Super Hero and I had the opportunity to use the award-winning writing program WriteShop. We received WriteShop Primary‘s Book C –the elementary writing curriculum, for free, in exchange for my thorough and honest review. The truth is we’re not new to WriteShop. When we first started homeschooling, we used WriteShop Primary’s Book A (about two years ago.) Being a rookie homeschooling mom, I quickly got overwhelmed with the sheer number of curricula and activities I had gotten hold of. In time, I had to place some things on the sidelines for fear I’d end up in a nut house –and drag the poor kid along! WriteShop was one of them. Eventually, Super Hero asked to continue with WriteShop for he liked it, and missed it. We did resume it and finished Book A. Well, that about sums it up already. What better recommendation than the very child requesting it? Of course, this is a review of WriteShop Primary’s Book C, not A, so here we go.
WriteShop offers writing programs for children as young as kindergartners all the way to high-schoolers:
- WriteShop Primary: Grades K-3, introduces writing through one-on-one instruction using games, crafts and picture books.
- WriteShop Junior: Grades 3-5, introduces genre writing using solid pre-writing, editing and grammar skills.
- WriteShop I: Grades 6-10, provides a solid foundation in description, informative and narrative writing.
- WriteShop II: Grades 8-12, expands on WriteShop I’s skills.
What We Received
We received the complete digital PDF files for both, the Primary Teacher’s Guide, Book C, retail price $29.50; and its corresponding Activity Pack, retail price $4.50. Both of these eBooks are also available in print version. Book C is recommended for children in second and third grade, and it may also be used by reluctant fourth graders.
What to Expect with WriteShop Primary Book C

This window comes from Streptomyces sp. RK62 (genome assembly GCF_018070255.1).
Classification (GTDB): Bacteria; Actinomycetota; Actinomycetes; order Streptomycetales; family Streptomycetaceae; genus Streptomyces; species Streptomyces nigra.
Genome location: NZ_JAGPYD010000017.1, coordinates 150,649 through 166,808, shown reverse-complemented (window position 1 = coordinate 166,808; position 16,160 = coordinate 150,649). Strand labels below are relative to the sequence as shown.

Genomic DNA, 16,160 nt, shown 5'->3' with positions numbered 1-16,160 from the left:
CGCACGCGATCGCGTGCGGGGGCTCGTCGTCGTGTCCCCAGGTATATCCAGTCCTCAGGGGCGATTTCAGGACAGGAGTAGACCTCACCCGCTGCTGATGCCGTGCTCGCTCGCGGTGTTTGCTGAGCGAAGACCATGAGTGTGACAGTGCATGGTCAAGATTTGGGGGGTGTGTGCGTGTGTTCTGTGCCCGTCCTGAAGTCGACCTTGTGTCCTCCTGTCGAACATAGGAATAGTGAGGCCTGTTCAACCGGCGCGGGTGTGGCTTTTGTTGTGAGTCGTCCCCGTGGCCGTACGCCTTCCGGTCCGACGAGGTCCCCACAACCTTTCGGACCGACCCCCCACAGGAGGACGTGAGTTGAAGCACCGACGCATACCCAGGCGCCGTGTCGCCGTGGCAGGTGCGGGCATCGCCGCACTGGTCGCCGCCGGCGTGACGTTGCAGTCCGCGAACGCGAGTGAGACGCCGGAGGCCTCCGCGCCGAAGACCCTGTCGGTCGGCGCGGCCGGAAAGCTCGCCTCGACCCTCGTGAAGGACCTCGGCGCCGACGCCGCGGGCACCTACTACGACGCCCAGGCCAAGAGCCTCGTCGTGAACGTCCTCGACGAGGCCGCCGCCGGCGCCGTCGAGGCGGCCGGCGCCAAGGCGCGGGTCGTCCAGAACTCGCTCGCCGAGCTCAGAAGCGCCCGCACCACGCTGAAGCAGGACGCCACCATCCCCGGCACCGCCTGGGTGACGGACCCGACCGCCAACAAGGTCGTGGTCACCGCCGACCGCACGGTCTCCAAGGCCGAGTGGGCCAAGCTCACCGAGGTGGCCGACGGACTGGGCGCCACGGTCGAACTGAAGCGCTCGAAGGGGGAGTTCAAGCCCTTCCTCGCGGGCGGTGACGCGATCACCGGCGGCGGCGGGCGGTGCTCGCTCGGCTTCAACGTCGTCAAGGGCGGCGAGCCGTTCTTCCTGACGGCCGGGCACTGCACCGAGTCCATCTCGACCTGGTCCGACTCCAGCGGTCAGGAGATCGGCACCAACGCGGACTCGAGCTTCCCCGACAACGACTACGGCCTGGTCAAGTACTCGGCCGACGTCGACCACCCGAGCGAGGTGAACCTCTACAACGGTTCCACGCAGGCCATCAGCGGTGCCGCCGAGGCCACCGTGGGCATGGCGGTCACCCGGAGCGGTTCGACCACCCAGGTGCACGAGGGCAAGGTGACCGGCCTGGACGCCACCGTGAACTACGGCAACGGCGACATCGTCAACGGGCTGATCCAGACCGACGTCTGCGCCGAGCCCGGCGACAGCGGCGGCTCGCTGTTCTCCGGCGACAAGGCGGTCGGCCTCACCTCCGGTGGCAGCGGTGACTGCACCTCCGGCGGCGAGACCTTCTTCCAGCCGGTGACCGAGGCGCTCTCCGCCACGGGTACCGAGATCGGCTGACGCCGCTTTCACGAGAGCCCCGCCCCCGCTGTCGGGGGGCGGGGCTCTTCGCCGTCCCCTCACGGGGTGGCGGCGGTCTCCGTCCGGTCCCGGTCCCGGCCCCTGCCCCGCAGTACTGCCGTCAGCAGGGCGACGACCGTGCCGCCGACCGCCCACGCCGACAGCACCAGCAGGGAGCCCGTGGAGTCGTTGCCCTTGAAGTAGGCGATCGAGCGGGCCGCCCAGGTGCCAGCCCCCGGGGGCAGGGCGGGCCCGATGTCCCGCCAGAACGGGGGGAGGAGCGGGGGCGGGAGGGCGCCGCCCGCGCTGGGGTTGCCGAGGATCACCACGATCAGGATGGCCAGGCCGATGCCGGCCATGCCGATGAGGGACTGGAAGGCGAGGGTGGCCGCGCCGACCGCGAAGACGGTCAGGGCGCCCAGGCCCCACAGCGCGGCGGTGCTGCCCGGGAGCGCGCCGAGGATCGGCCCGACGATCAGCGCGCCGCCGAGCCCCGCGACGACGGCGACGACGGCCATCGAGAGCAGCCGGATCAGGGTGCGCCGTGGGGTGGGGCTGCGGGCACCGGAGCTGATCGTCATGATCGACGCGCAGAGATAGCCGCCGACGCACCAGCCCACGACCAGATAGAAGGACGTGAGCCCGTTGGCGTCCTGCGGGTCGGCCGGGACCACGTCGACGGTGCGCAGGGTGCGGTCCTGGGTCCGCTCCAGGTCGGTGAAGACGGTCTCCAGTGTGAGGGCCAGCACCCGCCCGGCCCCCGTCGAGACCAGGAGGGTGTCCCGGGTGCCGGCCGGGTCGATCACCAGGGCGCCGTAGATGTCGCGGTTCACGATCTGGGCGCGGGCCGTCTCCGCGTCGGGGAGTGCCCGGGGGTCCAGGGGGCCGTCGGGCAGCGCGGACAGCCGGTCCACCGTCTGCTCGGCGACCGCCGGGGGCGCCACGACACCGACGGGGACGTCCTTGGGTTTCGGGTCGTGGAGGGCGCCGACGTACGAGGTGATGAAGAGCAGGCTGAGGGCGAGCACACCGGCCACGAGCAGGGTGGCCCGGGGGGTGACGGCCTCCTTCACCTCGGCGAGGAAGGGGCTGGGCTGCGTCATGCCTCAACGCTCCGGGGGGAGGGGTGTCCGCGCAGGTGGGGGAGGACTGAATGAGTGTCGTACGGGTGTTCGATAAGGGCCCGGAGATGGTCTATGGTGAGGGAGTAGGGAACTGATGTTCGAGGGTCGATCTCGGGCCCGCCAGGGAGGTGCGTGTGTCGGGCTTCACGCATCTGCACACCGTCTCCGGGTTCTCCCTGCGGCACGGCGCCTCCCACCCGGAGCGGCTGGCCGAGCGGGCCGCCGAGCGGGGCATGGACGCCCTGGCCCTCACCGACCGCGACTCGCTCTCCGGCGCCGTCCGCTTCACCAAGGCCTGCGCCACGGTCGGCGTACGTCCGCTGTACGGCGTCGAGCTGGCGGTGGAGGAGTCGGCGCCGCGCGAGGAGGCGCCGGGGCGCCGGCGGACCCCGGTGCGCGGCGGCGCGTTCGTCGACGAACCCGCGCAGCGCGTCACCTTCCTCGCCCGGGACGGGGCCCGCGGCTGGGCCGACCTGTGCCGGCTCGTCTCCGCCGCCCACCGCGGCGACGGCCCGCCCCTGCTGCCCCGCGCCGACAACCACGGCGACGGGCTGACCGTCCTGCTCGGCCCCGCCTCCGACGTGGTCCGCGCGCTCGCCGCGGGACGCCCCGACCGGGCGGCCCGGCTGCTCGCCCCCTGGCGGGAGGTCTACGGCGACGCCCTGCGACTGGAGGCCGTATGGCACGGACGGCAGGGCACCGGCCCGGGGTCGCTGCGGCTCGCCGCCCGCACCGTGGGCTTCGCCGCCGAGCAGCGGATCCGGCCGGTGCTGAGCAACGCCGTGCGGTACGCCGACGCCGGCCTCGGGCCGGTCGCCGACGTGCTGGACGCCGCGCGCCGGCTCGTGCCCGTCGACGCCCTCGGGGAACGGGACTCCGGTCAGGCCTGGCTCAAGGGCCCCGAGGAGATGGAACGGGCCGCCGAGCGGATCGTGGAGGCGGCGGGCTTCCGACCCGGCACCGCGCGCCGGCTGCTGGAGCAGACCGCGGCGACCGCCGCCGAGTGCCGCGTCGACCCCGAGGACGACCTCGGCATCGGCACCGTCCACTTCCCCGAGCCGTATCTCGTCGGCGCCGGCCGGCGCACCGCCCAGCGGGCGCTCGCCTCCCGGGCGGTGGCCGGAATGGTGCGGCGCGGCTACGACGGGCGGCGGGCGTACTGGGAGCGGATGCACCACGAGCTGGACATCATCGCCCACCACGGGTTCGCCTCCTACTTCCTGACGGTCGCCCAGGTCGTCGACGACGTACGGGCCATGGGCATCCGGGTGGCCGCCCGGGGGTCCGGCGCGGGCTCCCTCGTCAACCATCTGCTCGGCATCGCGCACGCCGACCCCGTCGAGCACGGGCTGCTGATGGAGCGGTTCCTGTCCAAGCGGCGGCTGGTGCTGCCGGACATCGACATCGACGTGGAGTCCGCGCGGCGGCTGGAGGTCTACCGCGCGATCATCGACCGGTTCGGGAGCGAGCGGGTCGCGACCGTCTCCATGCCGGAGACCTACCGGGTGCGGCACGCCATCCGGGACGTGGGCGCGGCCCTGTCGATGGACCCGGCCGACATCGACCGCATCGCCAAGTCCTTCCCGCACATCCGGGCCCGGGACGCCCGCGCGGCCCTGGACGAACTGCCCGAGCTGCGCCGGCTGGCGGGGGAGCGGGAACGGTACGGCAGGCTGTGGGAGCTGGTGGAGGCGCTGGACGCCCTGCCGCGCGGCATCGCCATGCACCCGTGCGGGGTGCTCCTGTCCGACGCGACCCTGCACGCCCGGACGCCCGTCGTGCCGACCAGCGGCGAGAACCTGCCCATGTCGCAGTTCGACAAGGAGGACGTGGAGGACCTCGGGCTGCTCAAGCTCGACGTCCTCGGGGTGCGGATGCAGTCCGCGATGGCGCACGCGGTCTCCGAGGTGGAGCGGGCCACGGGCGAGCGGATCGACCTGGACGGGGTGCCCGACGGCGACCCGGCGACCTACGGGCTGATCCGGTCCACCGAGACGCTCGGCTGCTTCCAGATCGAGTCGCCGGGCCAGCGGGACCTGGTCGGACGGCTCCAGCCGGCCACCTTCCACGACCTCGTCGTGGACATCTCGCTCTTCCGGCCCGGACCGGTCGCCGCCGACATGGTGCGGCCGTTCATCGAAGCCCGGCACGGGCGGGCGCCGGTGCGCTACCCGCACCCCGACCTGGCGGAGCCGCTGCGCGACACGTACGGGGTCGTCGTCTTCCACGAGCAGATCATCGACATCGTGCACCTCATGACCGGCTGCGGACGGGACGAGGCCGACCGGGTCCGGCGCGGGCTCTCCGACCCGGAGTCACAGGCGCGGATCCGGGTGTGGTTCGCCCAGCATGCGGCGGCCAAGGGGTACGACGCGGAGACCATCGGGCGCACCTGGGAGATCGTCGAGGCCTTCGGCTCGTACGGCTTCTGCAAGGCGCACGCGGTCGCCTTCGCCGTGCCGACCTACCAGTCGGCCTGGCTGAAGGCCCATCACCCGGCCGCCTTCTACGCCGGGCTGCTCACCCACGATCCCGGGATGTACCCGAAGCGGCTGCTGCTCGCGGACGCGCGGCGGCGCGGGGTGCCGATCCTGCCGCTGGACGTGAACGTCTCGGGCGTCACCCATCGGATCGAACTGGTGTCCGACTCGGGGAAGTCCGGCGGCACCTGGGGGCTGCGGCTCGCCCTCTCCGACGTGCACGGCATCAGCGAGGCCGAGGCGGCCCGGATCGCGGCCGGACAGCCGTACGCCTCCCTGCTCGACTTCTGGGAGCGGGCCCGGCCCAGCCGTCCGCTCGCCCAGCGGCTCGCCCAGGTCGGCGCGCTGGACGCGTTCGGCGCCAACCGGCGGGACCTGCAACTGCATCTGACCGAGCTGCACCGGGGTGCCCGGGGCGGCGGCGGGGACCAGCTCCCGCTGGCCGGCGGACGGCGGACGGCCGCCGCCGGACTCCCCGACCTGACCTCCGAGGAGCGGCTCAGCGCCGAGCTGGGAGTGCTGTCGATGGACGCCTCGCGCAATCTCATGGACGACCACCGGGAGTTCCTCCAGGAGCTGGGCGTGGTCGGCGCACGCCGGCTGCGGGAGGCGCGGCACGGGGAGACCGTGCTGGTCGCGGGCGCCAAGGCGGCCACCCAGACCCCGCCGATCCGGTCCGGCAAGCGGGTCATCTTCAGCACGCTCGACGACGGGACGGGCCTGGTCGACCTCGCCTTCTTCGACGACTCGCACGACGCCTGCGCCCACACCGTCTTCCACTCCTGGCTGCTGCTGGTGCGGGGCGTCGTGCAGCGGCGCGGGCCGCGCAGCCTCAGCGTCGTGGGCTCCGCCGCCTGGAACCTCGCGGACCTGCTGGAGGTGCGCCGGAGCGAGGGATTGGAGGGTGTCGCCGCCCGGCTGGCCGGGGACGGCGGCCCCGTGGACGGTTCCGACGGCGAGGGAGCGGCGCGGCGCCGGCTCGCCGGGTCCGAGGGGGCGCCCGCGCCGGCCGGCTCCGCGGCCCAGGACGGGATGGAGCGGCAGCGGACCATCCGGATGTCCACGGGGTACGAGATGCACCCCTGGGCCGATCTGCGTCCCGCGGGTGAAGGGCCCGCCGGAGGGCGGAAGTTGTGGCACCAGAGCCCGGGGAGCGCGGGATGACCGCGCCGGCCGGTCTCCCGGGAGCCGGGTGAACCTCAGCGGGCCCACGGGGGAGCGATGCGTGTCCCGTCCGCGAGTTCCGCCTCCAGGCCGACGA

WriteShop Book C comprises 10 lessons:
- Planning a story
- Writing a mystery
- Journal writing
- Descriptive writing – Describe a thing
- Descriptive writing – Describe a person
- Descriptive writing – Describe a place
- Writing a book report
- Wriitng a report
- Writing a research report
Each lesson offers 8 activity sets, one such activity set is to be completed daily. WriteShop’s strength is its predictable routine. Both the child, and the parent, know exactly what’s coming every day. The plan for each lesson is as follows:
- Day 1: Activity set worksheet
- Day 2: Guided writing practice, and pre-writing activities
- Day 3: Guided writing practice, and brainstorming
- Day 4: Guided writing practice, and writing the first draft
- Day 5: Guided writing practice, and editing & revising the first draft
- Day 6: Guided writing practice
- Day 7: Guided writing practice, and publishing the project (the final draft)
- Day 8: Guided writing practice, and evaluating the child’s work
The program’s quite flexible. You may follow any suggested schedule, ranging from twice to four times per week. Of course, there’s nothing to prevent you from doing it every weekday, should you feel so inclined. Useful suggestions appear in the beginning of the book on how to properly set up your writing space or center to facilitate your work as a teacher. There are also tips on how to nurture the child’s learning, or attitude toward writing. Most supplies, you’ll either already have or can adapt from things at your home. These are things like glue, index cards, markers, crayons, folders, stickers, construction paper, writing/lined paper, a file box, a three-ring binder, etc. For the few items you may not already have, a trip to Staples or Target, or even the dollar store will likely suffice.
The Teacher’s Guide does an excellent job in hand-holding you through each activity set. It will alert you when there’s advanced prep needed both, at the beginning of each lesson at an “at-a-glance” view, and naturally, later on during the actual activity. Many such advanced prep can, at times, be a bit time-consuming. This wasn’t a major deal though. Certainly nothing that would deter me from fully completing the activity or lesson.
Sprinkled throughout the Teacher’s Guide, appear insights from parents who’ve used the WriteShop. They contribute tips on implementing the lesson. They share what worked with their children, or how they modified it to make it even better. These tried and true insights make such a neat enrichment to the program.
How We Used WriteShop Book C